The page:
Since June 2017, I have been a single father. I was married five years and went through a long drawn out separation. I’m still healing and adjusting to my new normal. I enjoyed being a husband and I’m not made for single life but I have to heal and enjoy singleness at this time.
When co-parenting, Women may feel like the lines of being a loving father and having an ex reunion is imminent. That expectation is wrong. Also, when you see a man with his children alone do not assume it’s “his time with the kids.” I can’t tell you how many times people treat me like an inept second choice to a full-time parent. Men can raise children too, and many are not just weekend visitors. We have the ability to be great single parents too.
I’m 36 years old and a professional law enforcement officer. I have two amazing kids, a son (6) and a daughter (4). I quickly learned there is no Father manual. God has given me the tools to succeed. My job is to just keep trying and loving. I do my best, and If I had to choose areas to improve in, it would be communication, patience, and quality time. My children are young so I have to remind myself they have only been on this planet a short time. I might have to repeat and go over instructions a few more times, say pick this up, put that down, don’t do that, do this, and as a single parent you can lose patience after a while. I realize I need to be more patient with myself and them in understanding of their development. They are just babies when I take a step back and realize they are doing their best just like I am. I not only have to be patient with them, but patient with myself.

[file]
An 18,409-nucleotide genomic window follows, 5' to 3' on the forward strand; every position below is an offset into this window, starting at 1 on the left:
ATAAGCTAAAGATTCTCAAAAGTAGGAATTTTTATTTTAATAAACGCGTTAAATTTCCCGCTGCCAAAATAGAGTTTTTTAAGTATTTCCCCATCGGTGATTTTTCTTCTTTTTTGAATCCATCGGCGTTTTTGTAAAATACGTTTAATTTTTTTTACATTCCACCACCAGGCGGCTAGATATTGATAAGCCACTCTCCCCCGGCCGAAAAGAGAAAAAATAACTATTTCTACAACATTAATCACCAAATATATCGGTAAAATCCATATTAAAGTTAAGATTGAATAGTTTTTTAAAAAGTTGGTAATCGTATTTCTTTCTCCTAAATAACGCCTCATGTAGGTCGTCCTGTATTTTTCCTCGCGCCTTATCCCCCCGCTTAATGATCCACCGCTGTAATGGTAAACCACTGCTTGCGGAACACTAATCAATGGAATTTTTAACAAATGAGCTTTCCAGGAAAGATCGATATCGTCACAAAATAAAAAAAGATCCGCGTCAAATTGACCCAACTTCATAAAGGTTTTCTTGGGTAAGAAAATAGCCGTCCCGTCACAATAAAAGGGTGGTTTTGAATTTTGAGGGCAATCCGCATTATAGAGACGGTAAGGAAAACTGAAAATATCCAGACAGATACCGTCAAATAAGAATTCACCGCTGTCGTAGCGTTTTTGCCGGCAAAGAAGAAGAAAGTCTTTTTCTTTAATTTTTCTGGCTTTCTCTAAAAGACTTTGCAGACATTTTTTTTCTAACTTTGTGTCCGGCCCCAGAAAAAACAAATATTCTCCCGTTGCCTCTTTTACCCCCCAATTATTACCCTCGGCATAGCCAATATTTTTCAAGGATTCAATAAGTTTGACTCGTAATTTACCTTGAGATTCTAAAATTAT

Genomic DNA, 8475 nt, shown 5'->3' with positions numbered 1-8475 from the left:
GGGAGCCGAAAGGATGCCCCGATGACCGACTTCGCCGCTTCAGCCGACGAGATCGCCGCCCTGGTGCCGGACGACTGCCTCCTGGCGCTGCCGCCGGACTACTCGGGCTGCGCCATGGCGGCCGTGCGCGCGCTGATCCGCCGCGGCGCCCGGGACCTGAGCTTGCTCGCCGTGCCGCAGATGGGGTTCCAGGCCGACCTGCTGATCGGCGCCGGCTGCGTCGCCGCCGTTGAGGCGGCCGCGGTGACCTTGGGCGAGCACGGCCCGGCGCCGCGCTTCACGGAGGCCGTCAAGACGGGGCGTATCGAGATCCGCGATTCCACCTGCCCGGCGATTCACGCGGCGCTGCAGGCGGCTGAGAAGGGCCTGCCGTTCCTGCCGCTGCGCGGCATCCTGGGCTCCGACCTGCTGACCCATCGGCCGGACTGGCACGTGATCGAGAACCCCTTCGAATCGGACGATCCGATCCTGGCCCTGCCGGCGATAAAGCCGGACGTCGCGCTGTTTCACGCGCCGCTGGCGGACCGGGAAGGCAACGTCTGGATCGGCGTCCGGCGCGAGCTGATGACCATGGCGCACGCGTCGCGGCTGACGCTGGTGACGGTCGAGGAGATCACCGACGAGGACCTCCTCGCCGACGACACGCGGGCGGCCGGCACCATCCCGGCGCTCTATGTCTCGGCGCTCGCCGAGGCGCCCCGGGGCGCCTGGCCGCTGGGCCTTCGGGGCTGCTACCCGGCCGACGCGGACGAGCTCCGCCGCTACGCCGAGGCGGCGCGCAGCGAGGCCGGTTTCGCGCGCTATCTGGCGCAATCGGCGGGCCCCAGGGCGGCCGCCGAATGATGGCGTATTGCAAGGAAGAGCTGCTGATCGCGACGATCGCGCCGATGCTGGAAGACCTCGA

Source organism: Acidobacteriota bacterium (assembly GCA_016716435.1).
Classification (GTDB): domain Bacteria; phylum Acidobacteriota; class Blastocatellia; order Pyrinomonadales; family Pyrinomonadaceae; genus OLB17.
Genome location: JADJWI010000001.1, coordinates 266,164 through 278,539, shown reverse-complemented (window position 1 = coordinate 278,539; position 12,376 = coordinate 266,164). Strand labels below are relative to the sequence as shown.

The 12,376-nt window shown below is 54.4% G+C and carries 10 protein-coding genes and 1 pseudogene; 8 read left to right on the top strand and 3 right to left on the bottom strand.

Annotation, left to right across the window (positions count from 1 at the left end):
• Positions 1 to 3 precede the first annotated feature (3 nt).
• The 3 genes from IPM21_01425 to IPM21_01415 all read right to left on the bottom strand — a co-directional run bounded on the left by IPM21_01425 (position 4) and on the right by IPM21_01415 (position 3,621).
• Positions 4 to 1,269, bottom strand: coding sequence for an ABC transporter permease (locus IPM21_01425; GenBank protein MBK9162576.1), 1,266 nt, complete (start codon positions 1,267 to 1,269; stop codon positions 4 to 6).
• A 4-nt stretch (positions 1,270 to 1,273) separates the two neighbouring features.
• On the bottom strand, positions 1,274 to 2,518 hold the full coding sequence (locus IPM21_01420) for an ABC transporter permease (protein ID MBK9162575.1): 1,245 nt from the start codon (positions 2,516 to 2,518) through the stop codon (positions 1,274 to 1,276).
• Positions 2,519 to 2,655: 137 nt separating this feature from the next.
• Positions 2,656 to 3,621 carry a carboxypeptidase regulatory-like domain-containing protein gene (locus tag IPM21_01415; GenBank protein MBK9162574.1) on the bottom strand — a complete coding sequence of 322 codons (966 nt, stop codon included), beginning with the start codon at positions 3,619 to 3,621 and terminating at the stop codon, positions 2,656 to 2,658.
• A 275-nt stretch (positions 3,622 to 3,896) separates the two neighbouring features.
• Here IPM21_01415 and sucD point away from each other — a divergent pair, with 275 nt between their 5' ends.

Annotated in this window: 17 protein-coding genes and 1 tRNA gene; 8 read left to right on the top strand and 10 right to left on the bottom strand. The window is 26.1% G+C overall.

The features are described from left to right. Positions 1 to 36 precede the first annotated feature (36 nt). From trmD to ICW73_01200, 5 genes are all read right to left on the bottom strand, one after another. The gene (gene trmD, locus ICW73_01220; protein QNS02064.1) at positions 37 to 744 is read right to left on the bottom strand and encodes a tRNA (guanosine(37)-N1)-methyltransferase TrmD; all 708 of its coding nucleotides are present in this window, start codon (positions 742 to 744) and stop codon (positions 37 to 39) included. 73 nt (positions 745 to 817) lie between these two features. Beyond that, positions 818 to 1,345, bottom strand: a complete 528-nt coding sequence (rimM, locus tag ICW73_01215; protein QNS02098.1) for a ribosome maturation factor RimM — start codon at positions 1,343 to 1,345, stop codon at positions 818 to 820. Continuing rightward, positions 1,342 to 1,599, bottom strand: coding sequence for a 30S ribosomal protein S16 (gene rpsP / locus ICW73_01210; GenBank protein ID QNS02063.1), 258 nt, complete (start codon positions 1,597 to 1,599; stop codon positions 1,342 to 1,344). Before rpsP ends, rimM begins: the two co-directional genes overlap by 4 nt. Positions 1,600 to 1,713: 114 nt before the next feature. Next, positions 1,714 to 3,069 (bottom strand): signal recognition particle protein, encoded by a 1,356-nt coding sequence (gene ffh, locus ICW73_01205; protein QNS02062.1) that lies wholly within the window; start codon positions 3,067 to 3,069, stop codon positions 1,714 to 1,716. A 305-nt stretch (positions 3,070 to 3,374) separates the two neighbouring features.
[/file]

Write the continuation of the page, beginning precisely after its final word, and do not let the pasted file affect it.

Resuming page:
Time is my greatest challenge. Being everything my son and daughter need requires a lot of time. Profession and personal things arise but my focus is being their Father and developing them. I play an important role in their life and I don’t take it lightly. I try to spend time daily showing and telling them they are loved, special, and that they are already great. Watching them grow and mature is a reward as a father and it’s good to see myself in them but my greatest reward is watching them develop into their own. Both have style and personality and I love that about them. Speaking of style, my daughter’s hair was definitely a learning experience. My go-to style is the ponytail. Her hair is soft and easy to manage with styling gel and a hairbrush brush. If I’m running out of time I’m going with the Angela Davis Afro. It’s easily recognizable when Daddy does her hair. I believe it takes a team, like the old adage “it takes a village.” I can’t teach a little girl to be a woman by myself. There are experiences that she will go through that only another woman can prepare her for. I can raise her, train her, prepare her as much as I can but one day anatomically, physically, emotionally, psychologically, things will change. She will mature into a woman and she will need a woman to mentor her on the way. My role will always remain as her Father but she will need a woman to navigate certain future experiences. It’s the same for women with a young boy becoming a man.
My advice to single fathers is that TIME is key, be PRESENT, and develop their communication skills early. No baby- talk, but have real conversations about real people, places and things. Also pray with them and always show love.